The William and Flora Hewlett Foundation announced a $900,000 grant Wednesday to support the Teacher Education in Sub-Saharan Africa consortium, which is led by Nairobi’s African Virtual University and Britain’s Open University. The money will help develop “Open Educational Resources,” an online bank of educational materials to help train African teachers in basic curriculum areas including literacy, math, science and life and health skills.
Cathy Casserly, Hewlett’s technology program officer, explained that the portal will offer free course materials and other educational content from the Massachusetts Institute of Technology, the Johns Hopkins School of Public Health, Chinese Open Resources for Education, and other educational institutions.
Kuzvinetsa Peter Dzvimbo, rector of the African Virtual University, said via a live Webcast from the World Summit on the Information Society, in Tunis, that while the portal’s content will be particularly geared to educators, anyone with an Internet connection will have access to the online educational resources.
“Africa today is yearning for more teachers in math and science,” said Dzvimbo. The virtual university is a hub for a network of African universities working together to support open, distance and e-learning initiatives via 57 learning centers in 28 African countries.
“The grant will allow us to train teachers -- the impact will be large in the developing world,” Dzvimbo said. “We launched the teaching the teachers program to directly address the enormous challenge of educating and training the millions of teachers needed in sub-Saharan Africa.”
The Development Gateway Foundation, an organization that aids developing countries by building partnerships and information systems, is hosting the “Open Educational Resources” Web portal.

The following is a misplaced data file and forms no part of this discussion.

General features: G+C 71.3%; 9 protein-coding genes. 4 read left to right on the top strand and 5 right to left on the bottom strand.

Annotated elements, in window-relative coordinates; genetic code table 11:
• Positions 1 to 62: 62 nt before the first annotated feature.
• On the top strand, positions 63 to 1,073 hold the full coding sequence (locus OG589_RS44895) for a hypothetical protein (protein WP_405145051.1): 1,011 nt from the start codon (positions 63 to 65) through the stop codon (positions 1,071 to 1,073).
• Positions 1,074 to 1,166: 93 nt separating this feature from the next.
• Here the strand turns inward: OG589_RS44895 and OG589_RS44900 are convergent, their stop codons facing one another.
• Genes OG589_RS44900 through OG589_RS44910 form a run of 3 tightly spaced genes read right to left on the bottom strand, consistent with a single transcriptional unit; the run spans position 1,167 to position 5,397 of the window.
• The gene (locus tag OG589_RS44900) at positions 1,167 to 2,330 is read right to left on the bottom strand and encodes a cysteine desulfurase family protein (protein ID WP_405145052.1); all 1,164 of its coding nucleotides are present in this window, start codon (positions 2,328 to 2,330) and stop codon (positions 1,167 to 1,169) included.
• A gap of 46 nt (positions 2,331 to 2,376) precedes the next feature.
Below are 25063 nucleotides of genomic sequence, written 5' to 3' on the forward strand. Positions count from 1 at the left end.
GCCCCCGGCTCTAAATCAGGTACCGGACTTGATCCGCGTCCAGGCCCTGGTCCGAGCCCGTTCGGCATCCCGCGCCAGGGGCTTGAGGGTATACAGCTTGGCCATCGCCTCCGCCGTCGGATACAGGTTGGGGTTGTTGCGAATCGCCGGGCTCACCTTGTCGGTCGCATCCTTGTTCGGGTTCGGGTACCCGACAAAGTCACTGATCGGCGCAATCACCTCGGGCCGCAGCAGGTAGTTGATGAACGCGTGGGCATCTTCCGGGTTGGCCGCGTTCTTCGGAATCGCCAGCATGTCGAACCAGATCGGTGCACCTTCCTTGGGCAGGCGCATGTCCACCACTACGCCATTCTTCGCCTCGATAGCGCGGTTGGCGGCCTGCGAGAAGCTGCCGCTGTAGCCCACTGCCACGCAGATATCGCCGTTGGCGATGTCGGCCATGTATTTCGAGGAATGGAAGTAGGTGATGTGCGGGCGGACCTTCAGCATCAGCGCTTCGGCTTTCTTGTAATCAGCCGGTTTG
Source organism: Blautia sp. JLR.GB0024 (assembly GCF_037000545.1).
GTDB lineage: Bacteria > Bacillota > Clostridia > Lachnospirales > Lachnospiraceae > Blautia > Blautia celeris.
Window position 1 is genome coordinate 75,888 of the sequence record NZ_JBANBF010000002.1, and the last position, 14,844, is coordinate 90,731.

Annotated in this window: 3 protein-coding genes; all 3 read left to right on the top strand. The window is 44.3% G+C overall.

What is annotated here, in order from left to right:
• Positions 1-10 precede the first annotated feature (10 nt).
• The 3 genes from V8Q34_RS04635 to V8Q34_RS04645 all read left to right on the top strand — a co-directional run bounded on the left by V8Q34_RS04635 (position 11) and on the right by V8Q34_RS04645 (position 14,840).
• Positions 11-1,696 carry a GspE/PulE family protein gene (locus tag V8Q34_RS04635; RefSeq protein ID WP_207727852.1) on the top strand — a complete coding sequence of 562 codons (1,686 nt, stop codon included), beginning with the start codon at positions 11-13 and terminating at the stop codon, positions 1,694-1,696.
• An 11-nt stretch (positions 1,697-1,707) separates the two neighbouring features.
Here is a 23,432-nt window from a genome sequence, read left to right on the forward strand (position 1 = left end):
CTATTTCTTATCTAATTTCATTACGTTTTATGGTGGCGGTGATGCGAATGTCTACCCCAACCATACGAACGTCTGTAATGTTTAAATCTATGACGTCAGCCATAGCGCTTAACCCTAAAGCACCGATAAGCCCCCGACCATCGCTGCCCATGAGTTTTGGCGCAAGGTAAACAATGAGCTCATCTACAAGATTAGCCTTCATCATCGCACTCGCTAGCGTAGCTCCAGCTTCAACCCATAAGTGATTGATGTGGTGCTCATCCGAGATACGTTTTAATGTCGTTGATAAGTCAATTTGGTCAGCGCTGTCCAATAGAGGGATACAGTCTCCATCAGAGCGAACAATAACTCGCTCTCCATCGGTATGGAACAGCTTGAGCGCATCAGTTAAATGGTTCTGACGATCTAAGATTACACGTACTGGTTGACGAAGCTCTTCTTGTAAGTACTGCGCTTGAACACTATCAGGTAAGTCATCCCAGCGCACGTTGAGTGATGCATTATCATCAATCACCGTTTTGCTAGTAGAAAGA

“The portal is ready to go as soon as the materials are ready [to be posted],” Alan J. Rossi, chief executive officer of the Development Gateway Foundation, said at the press conference. “Our goal with this new portal is to encourage more citizens and universities in the developing world to tap into the wealth of free, educational resources available online so more people have a shot at improving their lives and their future.”
Dzvimbo said that while he’s pleased to be collaborating with various American professors and students with strong interests in promoting education in Africa, he also hopes to involve more African teachers themselves in developing the resources they need.
The Web-based initiative, which Dzvimbo said he expects to be fully functioning by the end of 2006, will first be implemented in Tanzania and South Africa. As more developing nations secure access to the Internet, especially in sub-Saharan Africa, Dzvimbo said he expects the resource to become “invaluable.”
“These two innovative activities (the Teacher Education in Sub-Saharan Africa and Open Educational Resources) will provide access to high quality content drawn from throughout the world,” Marshall Smith, educational director of the Hewlett Foundation, said in a statement released before the event. “This is critical in areas such as Africa, where lack of infrastructure and the high cost of education prevent millions of people from raising the quality of life in their communities.”